One of President Trump's most prominent backers in the media is harshly criticizing his reaction to the violence at a white supremacist rally in Charlottesville, Va.
The New York Post took issue with Trump's statement that "many sides" were to blame, ripping into him in a staff editorial headlined "Trump badly missed the mark on Charlottesville."
“Yet 'many sides' didn’t drive a car into a crowd, an evident act of terrorism that killed Heather Heyer, 32, and hospitalized many more, with some still in critical condition,” the Post’s editorial board wrote.
"It shouldn’t be that hard to summon up a few Trumpian terms like 'losers' and 'really, really bad people' to describe the hundreds of neo-Nazis, Klansmen, white supremacists and the like who descended on the college town — not after one of them has killed an innocent."
The editorial noted that members of Trump’s administration and his own family have called out white supremacists. First daughter Ivanka Trump tweeted on Sunday that “there should be no place in society for racism, white supremacy and neo-Nazis.”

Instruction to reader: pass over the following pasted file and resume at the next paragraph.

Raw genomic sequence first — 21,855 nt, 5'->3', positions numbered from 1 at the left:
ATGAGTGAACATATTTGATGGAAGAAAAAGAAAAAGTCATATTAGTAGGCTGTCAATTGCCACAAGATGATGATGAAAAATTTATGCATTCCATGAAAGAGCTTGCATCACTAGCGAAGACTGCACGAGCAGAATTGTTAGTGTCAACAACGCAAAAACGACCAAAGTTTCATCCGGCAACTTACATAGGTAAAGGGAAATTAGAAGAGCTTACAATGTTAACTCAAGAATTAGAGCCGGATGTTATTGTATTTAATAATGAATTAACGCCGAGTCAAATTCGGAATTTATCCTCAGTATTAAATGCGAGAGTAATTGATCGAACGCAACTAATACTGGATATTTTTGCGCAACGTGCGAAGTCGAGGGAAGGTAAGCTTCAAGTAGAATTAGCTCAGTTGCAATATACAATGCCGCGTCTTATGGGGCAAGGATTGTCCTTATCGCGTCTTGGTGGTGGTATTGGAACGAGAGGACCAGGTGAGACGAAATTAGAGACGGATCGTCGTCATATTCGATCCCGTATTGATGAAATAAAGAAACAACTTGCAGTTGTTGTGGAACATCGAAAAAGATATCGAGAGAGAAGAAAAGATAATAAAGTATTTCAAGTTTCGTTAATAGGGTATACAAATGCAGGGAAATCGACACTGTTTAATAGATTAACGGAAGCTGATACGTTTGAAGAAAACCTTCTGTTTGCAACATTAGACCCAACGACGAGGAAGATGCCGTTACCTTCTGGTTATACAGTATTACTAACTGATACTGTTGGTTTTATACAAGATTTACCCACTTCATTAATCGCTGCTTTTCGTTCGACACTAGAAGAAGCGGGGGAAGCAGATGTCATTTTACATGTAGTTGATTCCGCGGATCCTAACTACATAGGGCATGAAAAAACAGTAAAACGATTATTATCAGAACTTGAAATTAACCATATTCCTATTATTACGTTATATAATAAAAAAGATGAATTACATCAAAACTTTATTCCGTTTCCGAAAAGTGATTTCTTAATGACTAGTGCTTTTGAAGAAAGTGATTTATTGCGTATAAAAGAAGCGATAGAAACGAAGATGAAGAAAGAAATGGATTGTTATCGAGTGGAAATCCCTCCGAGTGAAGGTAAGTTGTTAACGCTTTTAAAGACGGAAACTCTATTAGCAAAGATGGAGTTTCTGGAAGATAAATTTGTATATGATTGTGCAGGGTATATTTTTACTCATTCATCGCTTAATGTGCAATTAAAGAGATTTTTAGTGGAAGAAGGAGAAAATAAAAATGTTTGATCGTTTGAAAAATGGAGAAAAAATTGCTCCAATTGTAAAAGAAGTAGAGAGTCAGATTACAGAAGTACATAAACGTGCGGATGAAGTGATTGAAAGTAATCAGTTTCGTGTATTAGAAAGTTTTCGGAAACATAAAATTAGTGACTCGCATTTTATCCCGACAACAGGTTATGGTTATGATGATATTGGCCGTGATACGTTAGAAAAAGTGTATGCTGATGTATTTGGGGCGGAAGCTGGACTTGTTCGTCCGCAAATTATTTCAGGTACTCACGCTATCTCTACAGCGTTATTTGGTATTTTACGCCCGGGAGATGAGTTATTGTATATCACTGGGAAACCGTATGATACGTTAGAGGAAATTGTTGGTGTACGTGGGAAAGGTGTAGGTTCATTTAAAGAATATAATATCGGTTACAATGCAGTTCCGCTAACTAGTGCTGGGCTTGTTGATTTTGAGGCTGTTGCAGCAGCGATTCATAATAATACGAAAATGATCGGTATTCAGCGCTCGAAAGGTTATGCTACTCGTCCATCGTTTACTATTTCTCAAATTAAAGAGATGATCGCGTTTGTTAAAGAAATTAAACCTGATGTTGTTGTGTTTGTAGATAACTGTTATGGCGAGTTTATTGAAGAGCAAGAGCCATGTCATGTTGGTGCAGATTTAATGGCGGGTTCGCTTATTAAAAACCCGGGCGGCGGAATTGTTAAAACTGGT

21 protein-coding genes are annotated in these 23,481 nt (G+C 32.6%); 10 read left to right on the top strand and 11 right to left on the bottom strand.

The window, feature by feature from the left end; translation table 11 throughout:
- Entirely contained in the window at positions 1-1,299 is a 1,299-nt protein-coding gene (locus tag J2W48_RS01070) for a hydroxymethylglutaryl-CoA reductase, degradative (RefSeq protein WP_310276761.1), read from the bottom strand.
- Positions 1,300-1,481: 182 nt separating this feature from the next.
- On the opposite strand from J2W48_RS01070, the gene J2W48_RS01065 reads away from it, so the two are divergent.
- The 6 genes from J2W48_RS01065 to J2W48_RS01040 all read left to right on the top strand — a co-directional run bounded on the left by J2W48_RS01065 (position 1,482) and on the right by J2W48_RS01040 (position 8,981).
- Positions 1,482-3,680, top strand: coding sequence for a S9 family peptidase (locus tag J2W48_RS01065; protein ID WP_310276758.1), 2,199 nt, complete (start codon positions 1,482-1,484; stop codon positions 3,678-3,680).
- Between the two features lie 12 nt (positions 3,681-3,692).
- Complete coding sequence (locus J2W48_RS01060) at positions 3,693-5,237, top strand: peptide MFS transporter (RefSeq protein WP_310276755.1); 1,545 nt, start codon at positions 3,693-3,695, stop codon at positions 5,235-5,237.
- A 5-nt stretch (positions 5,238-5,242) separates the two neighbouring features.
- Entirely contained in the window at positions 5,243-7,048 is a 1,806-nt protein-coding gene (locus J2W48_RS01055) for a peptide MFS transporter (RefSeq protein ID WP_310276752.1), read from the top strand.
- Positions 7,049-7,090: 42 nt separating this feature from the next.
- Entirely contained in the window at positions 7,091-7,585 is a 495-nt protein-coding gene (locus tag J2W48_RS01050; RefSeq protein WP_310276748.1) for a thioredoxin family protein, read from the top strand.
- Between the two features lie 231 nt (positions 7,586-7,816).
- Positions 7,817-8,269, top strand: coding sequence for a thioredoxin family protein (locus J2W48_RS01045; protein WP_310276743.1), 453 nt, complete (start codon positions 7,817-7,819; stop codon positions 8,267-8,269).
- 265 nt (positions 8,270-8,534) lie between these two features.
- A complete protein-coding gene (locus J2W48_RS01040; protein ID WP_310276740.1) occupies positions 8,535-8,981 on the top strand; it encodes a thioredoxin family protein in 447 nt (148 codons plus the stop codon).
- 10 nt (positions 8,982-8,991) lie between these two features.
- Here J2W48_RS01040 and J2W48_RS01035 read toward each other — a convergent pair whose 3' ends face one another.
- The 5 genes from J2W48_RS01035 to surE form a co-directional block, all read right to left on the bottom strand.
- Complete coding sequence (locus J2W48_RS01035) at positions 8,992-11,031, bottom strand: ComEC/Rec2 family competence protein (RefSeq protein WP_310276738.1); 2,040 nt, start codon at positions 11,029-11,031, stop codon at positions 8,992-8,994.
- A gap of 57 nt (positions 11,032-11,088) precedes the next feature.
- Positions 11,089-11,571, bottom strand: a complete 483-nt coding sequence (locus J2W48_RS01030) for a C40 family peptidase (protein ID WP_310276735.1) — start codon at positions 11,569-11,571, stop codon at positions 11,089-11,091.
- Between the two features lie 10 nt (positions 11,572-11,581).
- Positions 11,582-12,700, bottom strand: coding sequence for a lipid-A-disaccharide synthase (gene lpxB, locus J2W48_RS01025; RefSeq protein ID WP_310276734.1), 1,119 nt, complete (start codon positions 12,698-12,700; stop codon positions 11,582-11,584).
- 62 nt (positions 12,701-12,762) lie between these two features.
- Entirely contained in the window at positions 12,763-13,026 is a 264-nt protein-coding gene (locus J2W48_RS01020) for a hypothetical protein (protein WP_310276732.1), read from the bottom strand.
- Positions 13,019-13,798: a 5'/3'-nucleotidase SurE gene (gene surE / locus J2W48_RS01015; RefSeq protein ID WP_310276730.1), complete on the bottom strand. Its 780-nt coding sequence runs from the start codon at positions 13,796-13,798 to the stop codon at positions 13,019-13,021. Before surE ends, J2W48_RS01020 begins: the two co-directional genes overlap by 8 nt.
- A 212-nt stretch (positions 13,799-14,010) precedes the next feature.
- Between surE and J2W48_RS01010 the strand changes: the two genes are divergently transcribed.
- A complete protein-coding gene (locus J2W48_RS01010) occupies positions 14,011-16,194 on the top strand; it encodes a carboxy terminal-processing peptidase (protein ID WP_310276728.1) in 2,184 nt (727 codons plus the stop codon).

1:2 There should be no place in society for racism, white supremacy and neo-nazis.— Ivanka Trump (@IvankaTrump) August 13, 2017
James Alex Fields Jr., who came to Charlottesville from Ohio to participate in the white supremacist rally, allegedly drove his car into counterprotesters, killing one woman and injuring at least a dozen others. Fields, 20, was arrested and charged with second-degree murder, among other charges.
The white supremacist groups were protesting the planned removal of a Confederate statue.
The Rupert Murdoch-owned New York Post endorsed Trump last year, but noted that he would need to act more “presidential” once he took office.
“Should he win the nomination, we expect Trump to pivot — not just on the issues, but in his manner. The post-pivot Trump needs to be more presidential: better informed on policy, more self-disciplined and less thin-skinned,” the paper wrote last April.
The newspaper has occasionally been critical of Trump since taking office, particularly for his tweets and the turnover in top White House staff.